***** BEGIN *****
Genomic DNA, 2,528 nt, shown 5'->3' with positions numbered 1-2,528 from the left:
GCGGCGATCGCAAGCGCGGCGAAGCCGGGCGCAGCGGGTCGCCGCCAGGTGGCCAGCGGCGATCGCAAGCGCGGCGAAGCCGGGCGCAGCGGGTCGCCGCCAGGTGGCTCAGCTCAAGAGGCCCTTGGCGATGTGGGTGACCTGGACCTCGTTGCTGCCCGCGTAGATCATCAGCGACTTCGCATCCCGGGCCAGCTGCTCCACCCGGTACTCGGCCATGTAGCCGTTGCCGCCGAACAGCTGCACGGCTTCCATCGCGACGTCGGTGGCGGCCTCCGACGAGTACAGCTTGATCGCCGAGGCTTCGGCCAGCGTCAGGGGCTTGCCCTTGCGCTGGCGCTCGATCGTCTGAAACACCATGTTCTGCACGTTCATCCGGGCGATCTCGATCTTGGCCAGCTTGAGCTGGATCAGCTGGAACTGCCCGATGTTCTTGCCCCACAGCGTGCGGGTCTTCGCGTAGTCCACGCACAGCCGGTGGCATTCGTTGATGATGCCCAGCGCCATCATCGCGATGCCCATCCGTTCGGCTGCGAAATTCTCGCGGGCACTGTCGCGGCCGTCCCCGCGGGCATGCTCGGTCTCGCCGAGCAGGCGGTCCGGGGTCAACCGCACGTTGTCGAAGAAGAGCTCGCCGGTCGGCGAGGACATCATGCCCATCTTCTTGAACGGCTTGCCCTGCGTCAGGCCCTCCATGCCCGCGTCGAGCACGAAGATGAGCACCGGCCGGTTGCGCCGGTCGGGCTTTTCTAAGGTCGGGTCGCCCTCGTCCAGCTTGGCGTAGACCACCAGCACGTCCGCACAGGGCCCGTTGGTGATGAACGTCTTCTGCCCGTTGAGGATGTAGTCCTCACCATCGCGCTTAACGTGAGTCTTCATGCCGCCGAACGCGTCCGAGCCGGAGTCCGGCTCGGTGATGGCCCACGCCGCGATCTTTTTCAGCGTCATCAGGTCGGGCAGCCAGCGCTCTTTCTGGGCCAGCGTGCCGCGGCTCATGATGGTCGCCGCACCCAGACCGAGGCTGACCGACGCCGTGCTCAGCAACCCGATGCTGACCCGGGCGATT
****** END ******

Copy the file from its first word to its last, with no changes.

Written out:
Genomic DNA, 2,528 nt, shown 5'->3' with positions numbered 1-2,528 from the left:
GCGGCGATCGCAAGCGCGGCGAAGCCGGGCGCAGCGGGTCGCCGCCAGGTGGCCAGCGGCGATCGCAAGCGCGGCGAAGCCGGGCGCAGCGGGTCGCCGCCAGGTGGCTCAGCTCAAGAGGCCCTTGGCGATGTGGGTGACCTGGACCTCGTTGCTGCCCGCGTAGATCATCAGCGACTTCGCATCCCGGGCCAGCTGCTCCACCCGGTACTCGGCCATGTAGCCGTTGCCGCCGAACAGCTGCACGGCTTCCATCGCGACGTCGGTGGCGGCCTCCGACGAGTACAGCTTGATCGCCGAGGCTTCGGCCAGCGTCAGGGGCTTGCCCTTGCGCTGGCGCTCGATCGTCTGAAACACCATGTTCTGCACGTTCATCCGGGCGATCTCGATCTTGGCCAGCTTGAGCTGGATCAGCTGGAACTGCCCGATGTTCTTGCCCCACAGCGTGCGGGTCTTCGCGTAGTCCACGCACAGCCGGTGGCATTCGTTGATGATGCCCAGCGCCATCATCGCGATGCCCATCCGTTCGGCTGCGAAATTCTCGCGGGCACTGTCGCGGCCGTCCCCGCGGGCATGCTCGGTCTCGCCGAGCAGGCGGTCCGGGGTCAACCGCACGTTGTCGAAGAAGAGCTCGCCGGTCGGCGAGGACATCATGCCCATCTTCTTGAACGGCTTGCCCTGCGTCAGGCCCTCCATGCCCGCGTCGAGCACGAAGATGAGCACCGGCCGGTTGCGCCGGTCGGGCTTTTCTAAGGTCGGGTCGCCCTCGTCCAGCTTGGCGTAGACCACCAGCACGTCCGCACAGGGCCCGTTGGTGATGAACGTCTTCTGCCCGTTGAGGATGTAGTCCTCACCATCGCGCTTAACGTGAGTCTTCATGCCGCCGAACGCGTCCGAGCCGGAGTCCGGCTCGGTGATGGCCCACGCCGCGATCTTTTTCAGCGTCATCAGGTCGGGCAGCCAGCGCTCTTTCTGGGCCAGCGTGCCGCGGCTCATGATGGTCGCCGCACCCAGACCGAGGCTGACCGACGCCGTGCTCAGCAACCCGATGCTGACCCGGGCGATT